How will SPARC support San Bernardino County’s existing vision and regional goals?
SPARC’s foundation will be the Countywide Vision and its Regional Goals. The Regional Goals were adopted by the San Bernardino County Board of Supervisors and the San Bernardino Associated Governments in 2012. The County has identified the adopted Regional Goals as a framework for the pending General Plan update, prioritizing transparency and predictability to equip appropriate business investment and development.
Will SPARC identify the areas and kinds of places appropriate for renewable energy?
Yes. A key purpose of SPARC is to identify land areas that are most appropriate for renewable energy development. This will make renewable energy siting clear and unambiguous—with no surprises. After careful analysis of environmental, economic, and community considerations, only certain areas will be designated as appropriate locations. For production of energy for on-site consumption, construction standards will address safety, engineering, and design priorities.
Who is involved in guiding SPARC activities?
As with SPARC Phase 1, County staff will continue during SPARC Phase 2 to work with community stakeholders, including the general public, businesses, and local special interest groups to review SPARC strategies and a regulatory system appropriate for San Bernardino County.
The public will continue to have opportunity to provide input on SPARC Phase 2 components through Community Outreach meetings and an internet Webinar in March 2016. Public input will also be solicited on the draft Element in conjunction with public hearings for the County Planning Commission and Board of Supervisors during the adoption process. Key outside agency/stakeholder representatives will be interviewed for input via conference calls rather than in-person workshops. Input from stakeholders will be shared via postings on the County’s SPARC website.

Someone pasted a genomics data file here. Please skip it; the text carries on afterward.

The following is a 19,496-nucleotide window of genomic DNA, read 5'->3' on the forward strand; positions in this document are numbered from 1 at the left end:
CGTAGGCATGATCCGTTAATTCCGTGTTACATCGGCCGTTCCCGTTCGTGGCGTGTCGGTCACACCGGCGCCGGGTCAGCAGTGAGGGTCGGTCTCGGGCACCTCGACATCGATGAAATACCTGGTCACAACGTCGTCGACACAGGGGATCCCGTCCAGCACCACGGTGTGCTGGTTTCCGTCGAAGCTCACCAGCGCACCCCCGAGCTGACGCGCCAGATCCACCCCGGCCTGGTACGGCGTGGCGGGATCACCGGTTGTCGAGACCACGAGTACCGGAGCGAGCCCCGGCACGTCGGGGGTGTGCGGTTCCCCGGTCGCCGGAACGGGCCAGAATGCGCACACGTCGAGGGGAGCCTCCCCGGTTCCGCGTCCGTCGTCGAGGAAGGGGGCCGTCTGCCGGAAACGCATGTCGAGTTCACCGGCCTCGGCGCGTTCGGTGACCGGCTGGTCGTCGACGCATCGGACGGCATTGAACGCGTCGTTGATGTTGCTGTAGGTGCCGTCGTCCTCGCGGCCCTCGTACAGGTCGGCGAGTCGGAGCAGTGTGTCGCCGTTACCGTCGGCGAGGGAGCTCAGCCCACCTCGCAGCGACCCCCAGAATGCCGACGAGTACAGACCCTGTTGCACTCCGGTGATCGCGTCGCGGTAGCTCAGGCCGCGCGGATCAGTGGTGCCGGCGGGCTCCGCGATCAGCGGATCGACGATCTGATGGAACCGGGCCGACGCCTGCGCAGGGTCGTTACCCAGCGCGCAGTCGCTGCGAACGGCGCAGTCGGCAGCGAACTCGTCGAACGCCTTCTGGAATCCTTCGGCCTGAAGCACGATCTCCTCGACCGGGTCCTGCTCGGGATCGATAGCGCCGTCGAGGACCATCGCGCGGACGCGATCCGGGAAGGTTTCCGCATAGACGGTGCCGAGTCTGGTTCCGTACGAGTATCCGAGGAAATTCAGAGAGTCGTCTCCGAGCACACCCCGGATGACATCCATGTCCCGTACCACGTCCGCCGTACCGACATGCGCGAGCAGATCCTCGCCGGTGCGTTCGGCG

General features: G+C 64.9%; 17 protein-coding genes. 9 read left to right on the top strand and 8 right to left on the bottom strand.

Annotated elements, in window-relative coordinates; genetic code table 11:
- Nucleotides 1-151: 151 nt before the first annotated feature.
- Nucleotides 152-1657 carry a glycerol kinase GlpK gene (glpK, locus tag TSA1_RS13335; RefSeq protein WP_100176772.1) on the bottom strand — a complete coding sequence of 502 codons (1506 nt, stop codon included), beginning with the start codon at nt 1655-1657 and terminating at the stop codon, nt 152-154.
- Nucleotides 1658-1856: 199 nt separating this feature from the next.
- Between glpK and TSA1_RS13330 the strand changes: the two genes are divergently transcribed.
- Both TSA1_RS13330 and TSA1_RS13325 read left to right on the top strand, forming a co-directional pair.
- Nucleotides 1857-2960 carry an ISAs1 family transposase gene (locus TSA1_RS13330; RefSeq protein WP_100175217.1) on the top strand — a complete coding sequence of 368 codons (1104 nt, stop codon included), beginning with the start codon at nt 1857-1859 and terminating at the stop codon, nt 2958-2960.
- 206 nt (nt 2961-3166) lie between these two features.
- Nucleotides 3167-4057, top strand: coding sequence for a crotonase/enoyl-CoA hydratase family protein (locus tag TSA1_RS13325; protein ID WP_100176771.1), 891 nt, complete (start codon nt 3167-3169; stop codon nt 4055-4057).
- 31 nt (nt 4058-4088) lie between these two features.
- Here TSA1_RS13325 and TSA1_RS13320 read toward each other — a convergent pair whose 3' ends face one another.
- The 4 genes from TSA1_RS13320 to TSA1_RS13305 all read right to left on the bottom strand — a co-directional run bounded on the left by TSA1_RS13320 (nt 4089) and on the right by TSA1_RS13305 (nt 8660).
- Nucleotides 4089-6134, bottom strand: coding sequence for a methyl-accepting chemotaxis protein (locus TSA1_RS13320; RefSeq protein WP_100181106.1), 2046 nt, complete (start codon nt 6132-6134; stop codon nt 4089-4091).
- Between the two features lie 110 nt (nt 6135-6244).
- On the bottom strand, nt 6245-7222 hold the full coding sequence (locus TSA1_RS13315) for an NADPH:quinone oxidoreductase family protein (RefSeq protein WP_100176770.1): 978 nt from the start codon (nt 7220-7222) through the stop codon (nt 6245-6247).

Following the retention of consultants PMC and Aspen Environmental Group to assist with SPARC Phase 1, the County has contracted again with Aspen Environmental Group and their subconsultants for SPARC Phase 2. Residents, businesses, other government jurisdictions, and stakeholder groups are highly encouraged to participate in the planning process. A variety of participation methods will be made available.
How is the County paying for SPARC efforts to prepare the General Plan Renewable Energy Element?
The California Energy Commission (CEC) has awarded the County two Renewable Energy and Conservation Planning Grants to fund this work. The grants for both SPARC Phase 1 and Phase 2 cover all consultants and a majority of staff costs.
What are the next Steps for SPARC Phase 2?